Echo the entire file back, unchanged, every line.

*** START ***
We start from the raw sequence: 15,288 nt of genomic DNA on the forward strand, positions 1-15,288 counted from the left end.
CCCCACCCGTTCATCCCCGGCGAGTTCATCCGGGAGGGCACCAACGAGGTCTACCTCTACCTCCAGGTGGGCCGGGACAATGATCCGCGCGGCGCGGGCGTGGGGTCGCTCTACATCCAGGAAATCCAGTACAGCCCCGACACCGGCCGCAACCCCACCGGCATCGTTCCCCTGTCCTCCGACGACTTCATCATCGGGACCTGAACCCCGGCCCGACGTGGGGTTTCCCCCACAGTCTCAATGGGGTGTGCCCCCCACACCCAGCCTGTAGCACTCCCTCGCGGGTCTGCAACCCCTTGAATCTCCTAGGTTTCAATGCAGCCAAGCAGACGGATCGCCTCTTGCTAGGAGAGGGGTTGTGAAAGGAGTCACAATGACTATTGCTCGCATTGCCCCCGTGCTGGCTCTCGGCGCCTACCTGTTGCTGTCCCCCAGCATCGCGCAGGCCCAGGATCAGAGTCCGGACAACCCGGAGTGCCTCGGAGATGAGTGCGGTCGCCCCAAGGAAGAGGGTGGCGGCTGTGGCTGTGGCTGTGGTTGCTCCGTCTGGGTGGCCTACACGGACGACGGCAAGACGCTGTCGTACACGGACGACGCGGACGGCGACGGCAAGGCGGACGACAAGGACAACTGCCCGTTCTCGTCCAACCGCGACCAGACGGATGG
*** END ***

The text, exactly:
We start from the raw sequence: 15,288 nt of genomic DNA on the forward strand, positions 1-15,288 counted from the left end.
CCCCACCCGTTCATCCCCGGCGAGTTCATCCGGGAGGGCACCAACGAGGTCTACCTCTACCTCCAGGTGGGCCGGGACAATGATCCGCGCGGCGCGGGCGTGGGGTCGCTCTACATCCAGGAAATCCAGTACAGCCCCGACACCGGCCGCAACCCCACCGGCATCGTTCCCCTGTCCTCCGACGACTTCATCATCGGGACCTGAACCCCGGCCCGACGTGGGGTTTCCCCCACAGTCTCAATGGGGTGTGCCCCCCACACCCAGCCTGTAGCACTCCCTCGCGGGTCTGCAACCCCTTGAATCTCCTAGGTTTCAATGCAGCCAAGCAGACGGATCGCCTCTTGCTAGGAGAGGGGTTGTGAAAGGAGTCACAATGACTATTGCTCGCATTGCCCCCGTGCTGGCTCTCGGCGCCTACCTGTTGCTGTCCCCCAGCATCGCGCAGGCCCAGGATCAGAGTCCGGACAACCCGGAGTGCCTCGGAGATGAGTGCGGTCGCCCCAAGGAAGAGGGTGGCGGCTGTGGCTGTGGCTGTGGTTGCTCCGTCTGGGTGGCCTACACGGACGACGGCAAGACGCTGTCGTACACGGACGACGCGGACGGCGACGGCAAGGCGGACGACAAGGACAACTGCCCGTTCTCGTCCAACCGCGACCAGACGGATGG